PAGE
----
Spacecraft are under construction, launch infrastructure is being modified and systems testing of all sorts is underway as NASA’s Commercial Crew Program works closely with Boeing and SpaceX to advance the new generation of American spacecraft designed to carry astronauts to the International Space Station from the United States. Boeing and SpaceX are building flight-like CST-100 Starliners and Crew Dragons, respectively, for evaluations prior to their flight test campaigns. Watch the testing, qualification and hardware buildup completed so far in 2016 in the video below toward the program’s goal of developing safe, reliable, cost-effective crew transportation systems.
The first CST-100 Starliner hull stands in one piece inside Boeing’s Commercial Crew and Cargo Processing Facility at NASA’s Kennedy Space Center after engineers bolted together the upper and lower domes May 2 as completion nears of the Structural Test Article. It is the first spacecraft to come together inside the former shuttle hangar since shuttle Discovery was moved out of the facility following its retirement and move to the Smithsonian’s Udvar-Hazy Center near Washington, D.C., in 2012. You can watch Boeing’s video about the spacecraft’s manufacturing here.
Identical to the operational Starliners Boeing plans to build and fly in partnership with NASA’s Commercial Crew Program, the Structural Test Article is not meant to ever fly in space but rather to prove the manufacturing methods and overall ability of the spacecraft to handle the demands of spaceflight carrying astronauts to the International Space Station.
Boeing is one of two contractors chosen by NASA to take astronauts to the station using American vehicles launching from U.S. soil. Tests with and without crew members will take flight before operational missions begin. The end result for NASA will be a larger space station resident crew and a doubling of scientific research time aboard the orbiting laboratory as scientists try to decipher the challenges of deep space exploration and provide enhancements for everyone on Earth.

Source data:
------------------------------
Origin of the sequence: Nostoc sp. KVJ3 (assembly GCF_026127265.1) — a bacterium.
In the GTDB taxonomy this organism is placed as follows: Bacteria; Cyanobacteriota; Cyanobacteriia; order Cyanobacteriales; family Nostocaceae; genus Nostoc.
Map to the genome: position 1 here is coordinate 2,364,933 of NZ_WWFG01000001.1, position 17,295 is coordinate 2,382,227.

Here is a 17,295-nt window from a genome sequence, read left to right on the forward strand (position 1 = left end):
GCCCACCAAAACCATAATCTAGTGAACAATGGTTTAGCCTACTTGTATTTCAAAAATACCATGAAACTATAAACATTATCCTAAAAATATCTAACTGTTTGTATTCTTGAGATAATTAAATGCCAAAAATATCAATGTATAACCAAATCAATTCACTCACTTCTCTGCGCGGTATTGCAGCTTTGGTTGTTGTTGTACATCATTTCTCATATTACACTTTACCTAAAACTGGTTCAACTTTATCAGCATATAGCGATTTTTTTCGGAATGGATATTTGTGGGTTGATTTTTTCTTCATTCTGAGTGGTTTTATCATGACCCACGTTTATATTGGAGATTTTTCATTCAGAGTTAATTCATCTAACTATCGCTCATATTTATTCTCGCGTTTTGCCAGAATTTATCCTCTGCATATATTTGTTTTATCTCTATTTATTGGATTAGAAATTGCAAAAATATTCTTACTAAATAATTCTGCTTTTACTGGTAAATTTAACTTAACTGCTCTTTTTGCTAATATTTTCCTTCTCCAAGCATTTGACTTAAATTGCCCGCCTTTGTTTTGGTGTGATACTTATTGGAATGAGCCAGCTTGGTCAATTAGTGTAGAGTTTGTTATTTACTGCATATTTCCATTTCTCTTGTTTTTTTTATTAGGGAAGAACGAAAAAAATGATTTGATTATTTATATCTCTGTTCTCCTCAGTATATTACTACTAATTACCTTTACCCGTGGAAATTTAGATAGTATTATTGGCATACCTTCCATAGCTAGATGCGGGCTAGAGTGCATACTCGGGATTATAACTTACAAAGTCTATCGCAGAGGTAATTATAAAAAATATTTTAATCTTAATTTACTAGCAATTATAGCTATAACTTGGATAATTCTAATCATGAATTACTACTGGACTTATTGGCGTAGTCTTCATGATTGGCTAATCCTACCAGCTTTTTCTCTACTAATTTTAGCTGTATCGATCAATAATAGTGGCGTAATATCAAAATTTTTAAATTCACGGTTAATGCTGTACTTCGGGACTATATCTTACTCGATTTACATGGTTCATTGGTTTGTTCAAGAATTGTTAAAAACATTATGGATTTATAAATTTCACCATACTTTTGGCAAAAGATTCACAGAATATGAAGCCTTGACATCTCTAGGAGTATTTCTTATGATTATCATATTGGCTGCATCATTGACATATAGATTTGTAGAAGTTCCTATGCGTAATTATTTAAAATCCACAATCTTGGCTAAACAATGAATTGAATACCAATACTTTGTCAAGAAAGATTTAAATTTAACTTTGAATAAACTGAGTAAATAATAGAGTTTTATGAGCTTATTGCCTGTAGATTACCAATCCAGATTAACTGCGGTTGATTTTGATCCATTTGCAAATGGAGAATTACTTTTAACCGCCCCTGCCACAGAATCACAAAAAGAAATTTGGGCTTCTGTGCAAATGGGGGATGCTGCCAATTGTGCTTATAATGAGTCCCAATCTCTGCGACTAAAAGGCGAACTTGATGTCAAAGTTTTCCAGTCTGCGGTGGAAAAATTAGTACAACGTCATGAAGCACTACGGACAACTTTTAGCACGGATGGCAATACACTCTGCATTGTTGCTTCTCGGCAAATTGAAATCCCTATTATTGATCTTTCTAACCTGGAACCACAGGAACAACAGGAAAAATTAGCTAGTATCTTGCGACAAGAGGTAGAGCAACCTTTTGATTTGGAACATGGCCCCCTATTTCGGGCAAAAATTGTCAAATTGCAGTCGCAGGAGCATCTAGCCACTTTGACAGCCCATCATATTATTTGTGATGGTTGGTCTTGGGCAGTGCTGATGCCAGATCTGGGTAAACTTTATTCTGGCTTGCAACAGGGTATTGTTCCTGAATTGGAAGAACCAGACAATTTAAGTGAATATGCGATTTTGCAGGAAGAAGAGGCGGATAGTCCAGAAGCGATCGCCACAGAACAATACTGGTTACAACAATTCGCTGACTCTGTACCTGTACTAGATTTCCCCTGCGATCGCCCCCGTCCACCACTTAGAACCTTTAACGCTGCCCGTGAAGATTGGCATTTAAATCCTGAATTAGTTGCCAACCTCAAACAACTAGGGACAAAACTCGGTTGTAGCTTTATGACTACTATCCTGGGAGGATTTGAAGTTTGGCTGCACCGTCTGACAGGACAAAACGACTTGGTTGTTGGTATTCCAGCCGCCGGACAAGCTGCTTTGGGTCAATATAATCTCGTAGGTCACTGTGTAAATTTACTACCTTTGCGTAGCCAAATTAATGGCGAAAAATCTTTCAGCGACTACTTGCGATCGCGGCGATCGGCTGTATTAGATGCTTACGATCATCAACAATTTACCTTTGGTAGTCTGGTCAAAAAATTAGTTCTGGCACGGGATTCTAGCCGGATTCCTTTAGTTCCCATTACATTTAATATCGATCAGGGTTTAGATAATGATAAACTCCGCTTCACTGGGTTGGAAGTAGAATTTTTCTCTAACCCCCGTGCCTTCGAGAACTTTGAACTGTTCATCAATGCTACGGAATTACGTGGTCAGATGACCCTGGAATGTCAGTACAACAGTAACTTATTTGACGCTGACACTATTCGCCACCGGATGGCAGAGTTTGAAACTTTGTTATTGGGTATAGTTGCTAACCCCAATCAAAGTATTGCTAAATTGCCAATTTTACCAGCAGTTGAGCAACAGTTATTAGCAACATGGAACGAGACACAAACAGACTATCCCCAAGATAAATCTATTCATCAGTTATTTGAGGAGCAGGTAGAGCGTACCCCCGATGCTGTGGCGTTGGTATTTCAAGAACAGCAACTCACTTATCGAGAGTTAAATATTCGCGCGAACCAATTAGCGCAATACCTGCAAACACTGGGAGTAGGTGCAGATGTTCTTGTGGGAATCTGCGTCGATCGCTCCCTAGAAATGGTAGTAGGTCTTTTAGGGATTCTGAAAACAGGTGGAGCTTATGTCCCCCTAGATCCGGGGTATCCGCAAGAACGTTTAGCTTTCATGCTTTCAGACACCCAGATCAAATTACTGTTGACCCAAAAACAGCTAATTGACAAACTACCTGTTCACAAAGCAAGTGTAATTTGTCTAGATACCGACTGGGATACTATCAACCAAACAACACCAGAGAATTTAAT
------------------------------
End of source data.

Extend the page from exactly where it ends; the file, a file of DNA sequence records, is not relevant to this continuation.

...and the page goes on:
The Starliner structural test article will go through final outfitting before it is moved to Huntington Beach, California, where it will be subjected to loads and separation testing. From there, the company expects to apply those lessons to the first flight test models of the Starliner, parts of which are already in the manufacturing flow in Florida.
“Our team is initiating qualification testing on dozens of components and preparing to assemble flight hardware,” said John Mulholland, vice president and program manager of Boeing’s Commercial Programs. “These are the first steps in an incredibly exciting, important and challenging year.”
The building techniques used for Starliners are significantly different from those of past programs, Boeing said, and reflect a desire to ease manufacturing wherever possible. For instance, rather than build the pressure vessel and then outfit it with electrical and data cables, plumbing and other fittings, those elements are built into the top and bottom halves of the spacecraft. When the domes are joined, the cables and lines and pipes are already in place, saving engineers the time and frustration of having to move everything in through the small hatch and assemble parts together inside the closed hull.
It is just that kind of manufacturing innovation, along with scores of other examples, that NASA was pursuing in taking on the Commercial Crew Program approach to spacecraft development for the next generation of human-rated vehicles. Photo credits: Boeing